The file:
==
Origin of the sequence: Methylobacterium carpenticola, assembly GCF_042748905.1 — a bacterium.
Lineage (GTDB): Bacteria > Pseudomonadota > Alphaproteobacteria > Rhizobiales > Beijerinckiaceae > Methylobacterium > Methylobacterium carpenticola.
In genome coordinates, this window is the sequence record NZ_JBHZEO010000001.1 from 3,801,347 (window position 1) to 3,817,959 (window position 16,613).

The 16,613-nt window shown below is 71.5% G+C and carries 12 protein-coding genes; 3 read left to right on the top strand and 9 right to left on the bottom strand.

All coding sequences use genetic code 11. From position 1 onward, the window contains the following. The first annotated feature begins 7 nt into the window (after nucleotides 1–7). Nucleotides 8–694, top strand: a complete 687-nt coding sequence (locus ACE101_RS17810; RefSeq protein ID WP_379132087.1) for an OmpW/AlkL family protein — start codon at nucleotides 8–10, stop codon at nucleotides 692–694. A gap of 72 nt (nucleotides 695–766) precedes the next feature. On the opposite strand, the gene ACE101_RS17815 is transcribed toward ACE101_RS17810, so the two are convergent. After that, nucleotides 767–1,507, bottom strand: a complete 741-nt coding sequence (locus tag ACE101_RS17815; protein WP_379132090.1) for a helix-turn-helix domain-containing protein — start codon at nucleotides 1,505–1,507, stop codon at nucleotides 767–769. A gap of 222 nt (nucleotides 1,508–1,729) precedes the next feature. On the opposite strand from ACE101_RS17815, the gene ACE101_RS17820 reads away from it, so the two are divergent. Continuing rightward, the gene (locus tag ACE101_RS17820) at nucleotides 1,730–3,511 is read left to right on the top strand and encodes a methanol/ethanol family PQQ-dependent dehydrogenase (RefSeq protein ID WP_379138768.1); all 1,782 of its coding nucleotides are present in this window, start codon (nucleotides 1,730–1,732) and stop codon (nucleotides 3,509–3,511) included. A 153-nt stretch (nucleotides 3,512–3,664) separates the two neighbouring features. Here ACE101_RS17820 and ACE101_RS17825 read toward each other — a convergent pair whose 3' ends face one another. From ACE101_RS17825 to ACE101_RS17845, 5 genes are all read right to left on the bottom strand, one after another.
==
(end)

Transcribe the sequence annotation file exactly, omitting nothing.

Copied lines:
Origin of the sequence: Methylobacterium carpenticola, assembly GCF_042748905.1 — a bacterium.
Lineage (GTDB): Bacteria > Pseudomonadota > Alphaproteobacteria > Rhizobiales > Beijerinckiaceae > Methylobacterium > Methylobacterium carpenticola.
In genome coordinates, this window is the sequence record NZ_JBHZEO010000001.1 from 3,801,347 (window position 1) to 3,817,959 (window position 16,613).

The 16,613-nt window shown below is 71.5% G+C and carries 12 protein-coding genes; 3 read left to right on the top strand and 9 right to left on the bottom strand.

All coding sequences use genetic code 11. From position 1 onward, the window contains the following. The first annotated feature begins 7 nt into the window (after nucleotides 1–7). Nucleotides 8–694, top strand: a complete 687-nt coding sequence (locus ACE101_RS17810; RefSeq protein ID WP_379132087.1) for an OmpW/AlkL family protein — start codon at nucleotides 8–10, stop codon at nucleotides 692–694. A gap of 72 nt (nucleotides 695–766) precedes the next feature. On the opposite strand, the gene ACE101_RS17815 is transcribed toward ACE101_RS17810, so the two are convergent. After that, nucleotides 767–1,507, bottom strand: a complete 741-nt coding sequence (locus tag ACE101_RS17815; protein WP_379132090.1) for a helix-turn-helix domain-containing protein — start codon at nucleotides 1,505–1,507, stop codon at nucleotides 767–769. A gap of 222 nt (nucleotides 1,508–1,729) precedes the next feature. On the opposite strand from ACE101_RS17815, the gene ACE101_RS17820 reads away from it, so the two are divergent. Continuing rightward, the gene (locus tag ACE101_RS17820) at nucleotides 1,730–3,511 is read left to right on the top strand and encodes a methanol/ethanol family PQQ-dependent dehydrogenase (RefSeq protein ID WP_379138768.1); all 1,782 of its coding nucleotides are present in this window, start codon (nucleotides 1,730–1,732) and stop codon (nucleotides 3,509–3,511) included. A 153-nt stretch (nucleotides 3,512–3,664) separates the two neighbouring features. Here ACE101_RS17820 and ACE101_RS17825 read toward each other — a convergent pair whose 3' ends face one another. From ACE101_RS17825 to ACE101_RS17845, 5 genes are all read right to left on the bottom strand, one after another.